Recently my husband and I learned the timeframe I would be in an upcoming surgery and a recovery room, my husband smiled and said jokingly, “I have plenty of time for a round of golf.”  His comment smoothed the rough edges.  Comparably, my surrendering to this fear (which is an ongoing act)  has also smoothed the rough edges, if only a bit.  By doing so, maybe I too have framed the current moment in softness.  Even if only for a moment.

One of my goals is to live life, “… from a new way of knowing rather than just seeing it from a different perspective,” as Moze describes when explaining how powerful the act of surrendering can be.  I am not saying I’ll reach that place soon or even in my lifetime.  But, if I can make small, small incremental movements toward that place, I am happy.

I read a recipe in Bon Appétit that got great reviews, but at first glance it did not look exciting to me.  I decided to try it.  My first instinct was wrong.  The dish is really good.  The elements of lemon juice, parsley and cheese contrast nicely with the different grains.  It has become one of our staples.

Cumin-Scented Quinoa and Rice                            6 servings

adapted from Bon Appétit

Cooks Note:  I’ve adapted the recipe and included the ingredients I used.  Although the contrast of colors is pleasant, and we eat with our eyes, you can use what you have on hand for the grains.  The original recipe calls for adding fresh chives and cilantro.  I did not have any on hand.  They would be a nice addition.

1/2 c. short or long grain red rice (sub black or brown)

1 c. black quinoa, rinse well and set aside (sub red or transparent color)

1 bay leaf (optional)

1/4 tsp. salt, more to taste

4 T. extra virgin olive oil, divided

1 small onion, diced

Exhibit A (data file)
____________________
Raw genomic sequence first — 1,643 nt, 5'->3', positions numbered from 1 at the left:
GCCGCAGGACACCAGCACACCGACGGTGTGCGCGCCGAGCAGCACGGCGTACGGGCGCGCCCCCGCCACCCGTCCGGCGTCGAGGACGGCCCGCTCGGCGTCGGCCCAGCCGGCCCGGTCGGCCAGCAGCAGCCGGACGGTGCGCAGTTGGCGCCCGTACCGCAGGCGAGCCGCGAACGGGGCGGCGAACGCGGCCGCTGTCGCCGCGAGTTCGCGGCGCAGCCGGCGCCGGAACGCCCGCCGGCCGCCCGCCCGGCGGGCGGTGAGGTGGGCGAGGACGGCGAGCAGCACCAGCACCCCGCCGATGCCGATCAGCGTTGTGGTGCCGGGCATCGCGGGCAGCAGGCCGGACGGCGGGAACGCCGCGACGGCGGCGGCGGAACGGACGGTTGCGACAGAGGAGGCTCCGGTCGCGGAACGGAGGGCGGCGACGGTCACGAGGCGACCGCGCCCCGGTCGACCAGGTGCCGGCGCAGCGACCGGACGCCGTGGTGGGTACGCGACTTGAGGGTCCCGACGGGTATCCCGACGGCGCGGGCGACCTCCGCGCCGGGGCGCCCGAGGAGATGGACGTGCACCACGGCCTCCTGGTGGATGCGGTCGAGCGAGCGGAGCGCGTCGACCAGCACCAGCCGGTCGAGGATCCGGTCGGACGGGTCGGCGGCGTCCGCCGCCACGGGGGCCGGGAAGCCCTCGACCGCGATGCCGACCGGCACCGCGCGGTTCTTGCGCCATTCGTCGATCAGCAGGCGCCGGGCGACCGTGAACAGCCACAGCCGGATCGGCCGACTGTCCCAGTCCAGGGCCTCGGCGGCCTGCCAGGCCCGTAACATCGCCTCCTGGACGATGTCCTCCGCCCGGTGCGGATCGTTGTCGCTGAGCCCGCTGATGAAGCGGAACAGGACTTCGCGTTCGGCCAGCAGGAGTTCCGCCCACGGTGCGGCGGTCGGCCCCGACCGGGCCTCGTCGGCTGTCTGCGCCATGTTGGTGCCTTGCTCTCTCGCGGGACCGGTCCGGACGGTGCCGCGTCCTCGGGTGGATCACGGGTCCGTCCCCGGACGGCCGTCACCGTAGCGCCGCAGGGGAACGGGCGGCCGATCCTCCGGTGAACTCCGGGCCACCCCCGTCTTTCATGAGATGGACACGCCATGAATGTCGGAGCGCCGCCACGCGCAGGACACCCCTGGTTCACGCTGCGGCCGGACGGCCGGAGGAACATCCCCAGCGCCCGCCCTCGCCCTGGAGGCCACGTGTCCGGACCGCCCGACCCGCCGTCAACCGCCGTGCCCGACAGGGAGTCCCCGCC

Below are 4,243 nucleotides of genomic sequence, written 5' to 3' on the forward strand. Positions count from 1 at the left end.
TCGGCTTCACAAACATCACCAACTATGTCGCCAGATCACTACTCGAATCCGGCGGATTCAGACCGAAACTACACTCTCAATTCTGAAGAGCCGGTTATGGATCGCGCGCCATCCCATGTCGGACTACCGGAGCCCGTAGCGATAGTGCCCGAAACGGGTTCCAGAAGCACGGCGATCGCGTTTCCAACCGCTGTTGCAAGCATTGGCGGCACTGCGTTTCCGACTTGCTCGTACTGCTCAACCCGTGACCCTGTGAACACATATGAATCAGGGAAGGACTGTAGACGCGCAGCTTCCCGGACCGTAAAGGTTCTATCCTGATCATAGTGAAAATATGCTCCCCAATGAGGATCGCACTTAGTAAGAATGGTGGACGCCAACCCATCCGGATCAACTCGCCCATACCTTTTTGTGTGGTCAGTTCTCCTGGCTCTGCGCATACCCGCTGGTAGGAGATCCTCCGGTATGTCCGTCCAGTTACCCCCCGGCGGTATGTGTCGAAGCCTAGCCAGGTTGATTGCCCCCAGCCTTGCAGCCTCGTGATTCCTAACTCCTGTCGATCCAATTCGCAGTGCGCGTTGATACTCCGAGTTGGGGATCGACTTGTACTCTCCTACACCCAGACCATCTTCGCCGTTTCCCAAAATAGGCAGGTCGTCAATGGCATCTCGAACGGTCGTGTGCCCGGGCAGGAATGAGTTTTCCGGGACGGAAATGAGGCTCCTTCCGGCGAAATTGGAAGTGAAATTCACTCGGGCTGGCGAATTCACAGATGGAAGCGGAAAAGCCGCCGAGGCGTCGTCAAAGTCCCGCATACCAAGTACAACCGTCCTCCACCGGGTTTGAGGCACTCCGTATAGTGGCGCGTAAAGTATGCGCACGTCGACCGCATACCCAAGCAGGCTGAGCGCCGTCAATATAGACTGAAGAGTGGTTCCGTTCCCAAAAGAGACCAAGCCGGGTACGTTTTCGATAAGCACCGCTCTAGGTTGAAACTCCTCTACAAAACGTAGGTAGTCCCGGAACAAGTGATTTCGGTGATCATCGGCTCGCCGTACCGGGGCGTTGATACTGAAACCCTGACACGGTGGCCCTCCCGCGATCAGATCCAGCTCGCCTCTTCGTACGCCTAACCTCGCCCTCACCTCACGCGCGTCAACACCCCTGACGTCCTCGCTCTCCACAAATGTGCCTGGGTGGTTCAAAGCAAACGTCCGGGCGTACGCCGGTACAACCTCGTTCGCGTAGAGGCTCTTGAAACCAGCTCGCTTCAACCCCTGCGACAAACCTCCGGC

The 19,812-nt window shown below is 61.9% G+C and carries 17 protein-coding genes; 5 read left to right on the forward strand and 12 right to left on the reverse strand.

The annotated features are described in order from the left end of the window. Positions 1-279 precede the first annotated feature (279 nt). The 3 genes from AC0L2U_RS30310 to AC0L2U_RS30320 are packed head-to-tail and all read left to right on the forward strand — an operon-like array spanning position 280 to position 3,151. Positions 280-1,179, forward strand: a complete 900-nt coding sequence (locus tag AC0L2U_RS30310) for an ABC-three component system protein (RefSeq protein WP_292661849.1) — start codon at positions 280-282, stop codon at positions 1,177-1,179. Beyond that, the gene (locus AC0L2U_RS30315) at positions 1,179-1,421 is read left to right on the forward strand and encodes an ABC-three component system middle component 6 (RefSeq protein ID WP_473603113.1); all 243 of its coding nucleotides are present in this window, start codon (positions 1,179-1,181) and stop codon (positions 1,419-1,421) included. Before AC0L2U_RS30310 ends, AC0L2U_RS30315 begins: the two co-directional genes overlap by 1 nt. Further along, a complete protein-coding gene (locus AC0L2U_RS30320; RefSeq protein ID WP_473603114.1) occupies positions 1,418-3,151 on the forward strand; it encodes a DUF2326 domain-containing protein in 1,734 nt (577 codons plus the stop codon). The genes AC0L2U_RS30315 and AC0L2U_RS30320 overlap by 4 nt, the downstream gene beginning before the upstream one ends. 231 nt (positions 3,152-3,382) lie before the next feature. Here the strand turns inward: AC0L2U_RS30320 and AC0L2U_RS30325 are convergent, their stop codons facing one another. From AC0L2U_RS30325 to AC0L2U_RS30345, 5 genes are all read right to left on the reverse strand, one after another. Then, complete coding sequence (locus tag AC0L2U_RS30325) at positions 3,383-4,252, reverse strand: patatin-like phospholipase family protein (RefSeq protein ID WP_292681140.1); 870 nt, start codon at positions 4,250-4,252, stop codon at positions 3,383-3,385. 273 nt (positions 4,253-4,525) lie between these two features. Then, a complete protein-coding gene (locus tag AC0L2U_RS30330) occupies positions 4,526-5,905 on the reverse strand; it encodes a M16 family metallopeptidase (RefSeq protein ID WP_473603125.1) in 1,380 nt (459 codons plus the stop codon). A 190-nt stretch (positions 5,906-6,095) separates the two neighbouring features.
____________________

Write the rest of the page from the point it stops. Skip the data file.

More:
1/2 tsp. jarred minced garlic or 1 garlic clove, minced

2 tsp. ground cumin

3 T. fresh lemon juice

1/4 c. flat-leaf parsley, rinsed and chopped, set aside

freshly ground black pepper, to taste

1 avocado, peeled, pitted, sliced

1 lemon, cut into wedges

small wedges of ricotta salata cheese or goat cheese, optional

  1. Prepare rice and quinoa according to package directions.  Set aside. (Add bay leaf, if using, to quinoa while cooking.  Remove bay leaf once cooking is done.)
  2. Meanwhile, heat 2 T. oil in a skillet over medium heat.  Add onion, pinch of salt, and cook, stirring occasionally until soft, about 8 minutes.  Add garlic and cumin.  Cook, stirring often, for about 1 – 2 minutes until the garlic and cumin are fragrant.  Remove from heat.
  3. Transfer quinoa and rice to a large mixing bowl.  Add onion mixture.  Add remaining oil, lemon juice, parsley and other herbs, salt and freshly ground black pepper to taste.  Combine well.
  4. Serve with wedges of avocado and lemon, adding additional herbs if desired.  Crumble cheese over top of each portion, if using.

soup, summer, and craziness

I can become emotional and disorganized in the face of making big decisions.  Along with these attractive traits, once in awhile I’ll thrown in being ornery, more easily frustrated and irritable.  If there is a full moon, watch out.  I probably don’t have to tell you it is all on the north side of slightly unbecoming.  Not pretty, I know.